dougb at dougbarton.email
Sun Apr 9 20:30:47 CEST 2017
On 04/09/2017 11:01 AM, Mike Gerwitz wrote:
> If I know a threat exists, I'm going to evaluate my threat model and
> decide whether or not it is worth my time to mitigate it; whether I can
> hope to mitigate it; and whether attempting to do so is going to put me
> at even more risk for some other threat.
You and Rainer have gone on at great length about the part of the threat
model equation dealing with the attacker. However, you don't seem to
take into account the other part of the equation, what you are protecting.
The overwhelming number of PGP users simply use it because it's cool.
They don't have anything approaching significant secrets to protect,
it's just fun to do cryptography. There is nothing wrong with that, in
and of itself. (Note, I acknowledge that there are people for whom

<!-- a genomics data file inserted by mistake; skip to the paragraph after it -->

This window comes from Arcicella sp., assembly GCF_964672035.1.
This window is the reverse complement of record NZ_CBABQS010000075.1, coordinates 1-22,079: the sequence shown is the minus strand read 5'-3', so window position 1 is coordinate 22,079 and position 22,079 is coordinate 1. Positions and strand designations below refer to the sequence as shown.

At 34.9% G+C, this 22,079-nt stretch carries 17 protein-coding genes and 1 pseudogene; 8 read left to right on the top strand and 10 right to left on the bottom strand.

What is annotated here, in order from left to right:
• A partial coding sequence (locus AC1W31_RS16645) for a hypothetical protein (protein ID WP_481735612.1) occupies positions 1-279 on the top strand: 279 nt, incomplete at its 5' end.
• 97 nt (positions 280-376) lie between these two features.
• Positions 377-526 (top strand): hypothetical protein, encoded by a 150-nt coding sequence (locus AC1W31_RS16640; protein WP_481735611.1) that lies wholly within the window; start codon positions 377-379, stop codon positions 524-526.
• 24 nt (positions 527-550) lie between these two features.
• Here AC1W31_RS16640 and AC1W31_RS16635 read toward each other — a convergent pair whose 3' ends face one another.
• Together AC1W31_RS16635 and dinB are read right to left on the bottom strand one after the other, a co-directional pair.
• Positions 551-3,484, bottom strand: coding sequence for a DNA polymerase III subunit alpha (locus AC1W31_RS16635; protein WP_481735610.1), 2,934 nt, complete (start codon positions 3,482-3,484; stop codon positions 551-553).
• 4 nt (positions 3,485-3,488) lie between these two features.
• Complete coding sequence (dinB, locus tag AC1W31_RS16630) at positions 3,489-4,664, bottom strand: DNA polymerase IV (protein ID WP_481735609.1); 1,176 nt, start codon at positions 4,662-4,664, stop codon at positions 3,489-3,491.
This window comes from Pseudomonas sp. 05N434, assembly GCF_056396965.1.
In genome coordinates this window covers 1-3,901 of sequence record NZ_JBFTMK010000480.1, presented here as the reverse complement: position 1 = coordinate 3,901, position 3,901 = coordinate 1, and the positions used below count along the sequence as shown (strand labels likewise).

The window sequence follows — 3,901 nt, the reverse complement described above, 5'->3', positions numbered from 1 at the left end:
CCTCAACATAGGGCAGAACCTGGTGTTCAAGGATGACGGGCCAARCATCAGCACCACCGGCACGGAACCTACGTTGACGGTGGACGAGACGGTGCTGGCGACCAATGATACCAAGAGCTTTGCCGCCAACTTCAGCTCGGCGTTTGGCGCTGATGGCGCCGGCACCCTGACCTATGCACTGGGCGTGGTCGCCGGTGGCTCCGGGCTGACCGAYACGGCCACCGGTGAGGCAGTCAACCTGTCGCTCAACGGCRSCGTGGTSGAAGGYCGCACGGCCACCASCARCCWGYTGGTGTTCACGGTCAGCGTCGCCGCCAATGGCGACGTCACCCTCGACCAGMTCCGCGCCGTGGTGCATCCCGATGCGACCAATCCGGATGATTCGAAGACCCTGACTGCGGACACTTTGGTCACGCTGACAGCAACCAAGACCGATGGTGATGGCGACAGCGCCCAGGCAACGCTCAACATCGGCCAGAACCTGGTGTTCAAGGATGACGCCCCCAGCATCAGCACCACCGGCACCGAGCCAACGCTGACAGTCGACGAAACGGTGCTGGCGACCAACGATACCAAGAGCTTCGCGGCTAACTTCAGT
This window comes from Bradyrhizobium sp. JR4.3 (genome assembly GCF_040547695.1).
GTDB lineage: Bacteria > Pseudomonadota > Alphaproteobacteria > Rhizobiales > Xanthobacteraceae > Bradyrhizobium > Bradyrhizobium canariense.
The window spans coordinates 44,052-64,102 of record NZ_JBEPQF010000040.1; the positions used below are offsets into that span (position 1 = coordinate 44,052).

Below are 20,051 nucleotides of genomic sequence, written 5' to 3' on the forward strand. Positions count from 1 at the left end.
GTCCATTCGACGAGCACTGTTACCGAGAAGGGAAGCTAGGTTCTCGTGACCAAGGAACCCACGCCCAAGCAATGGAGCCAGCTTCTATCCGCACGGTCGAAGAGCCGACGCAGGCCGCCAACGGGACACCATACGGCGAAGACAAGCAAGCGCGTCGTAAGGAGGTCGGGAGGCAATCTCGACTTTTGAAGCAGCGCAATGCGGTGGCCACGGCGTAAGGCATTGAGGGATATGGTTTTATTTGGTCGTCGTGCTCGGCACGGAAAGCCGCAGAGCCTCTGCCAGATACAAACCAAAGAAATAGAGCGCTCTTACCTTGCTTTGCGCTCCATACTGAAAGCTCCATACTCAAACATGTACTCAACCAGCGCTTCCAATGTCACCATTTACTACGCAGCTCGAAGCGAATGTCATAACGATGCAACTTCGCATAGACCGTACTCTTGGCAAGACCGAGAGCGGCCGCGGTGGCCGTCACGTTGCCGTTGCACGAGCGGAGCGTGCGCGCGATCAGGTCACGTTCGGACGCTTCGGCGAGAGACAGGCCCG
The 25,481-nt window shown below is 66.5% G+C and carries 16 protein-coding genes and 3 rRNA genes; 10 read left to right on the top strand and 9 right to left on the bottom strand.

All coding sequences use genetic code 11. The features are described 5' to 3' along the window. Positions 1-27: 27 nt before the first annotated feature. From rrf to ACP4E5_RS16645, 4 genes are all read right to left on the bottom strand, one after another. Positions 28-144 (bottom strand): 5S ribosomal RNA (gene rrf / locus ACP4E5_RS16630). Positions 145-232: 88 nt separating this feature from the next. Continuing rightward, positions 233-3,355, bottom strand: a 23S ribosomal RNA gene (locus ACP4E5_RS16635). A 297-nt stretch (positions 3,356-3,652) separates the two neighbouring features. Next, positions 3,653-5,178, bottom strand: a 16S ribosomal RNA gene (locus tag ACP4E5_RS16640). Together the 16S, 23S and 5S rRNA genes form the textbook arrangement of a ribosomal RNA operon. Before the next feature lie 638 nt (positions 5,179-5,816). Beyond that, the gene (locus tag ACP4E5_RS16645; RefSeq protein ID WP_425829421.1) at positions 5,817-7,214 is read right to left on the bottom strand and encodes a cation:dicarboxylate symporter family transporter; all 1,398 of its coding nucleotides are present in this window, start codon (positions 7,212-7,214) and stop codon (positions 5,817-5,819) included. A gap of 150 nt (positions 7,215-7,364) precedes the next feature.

signatures and encryption actually matter.)
There is not even anything wrong with the idea that using smart cards,
air-gapped computers, detached signing subkeys, etc. *can* be part of
that fun. The concern is that when folks tell the new users that they
are *required*, that becomes problematic for a couple of reasons. First,
it gives a false impression of how secure the "basic" version of GnuPG
is in the first place. Perhaps more importantly, it places a much higher
barrier to entry for new users; for no measurable ROI.
So if folks want to imagine that you live in a Bond film, and that
SPECTRE is out to get you, so be it. I don't begrudge you that fantasy.
But when it comes to offering advice to new users, please be realistic
about what they are actually going to benefit from.
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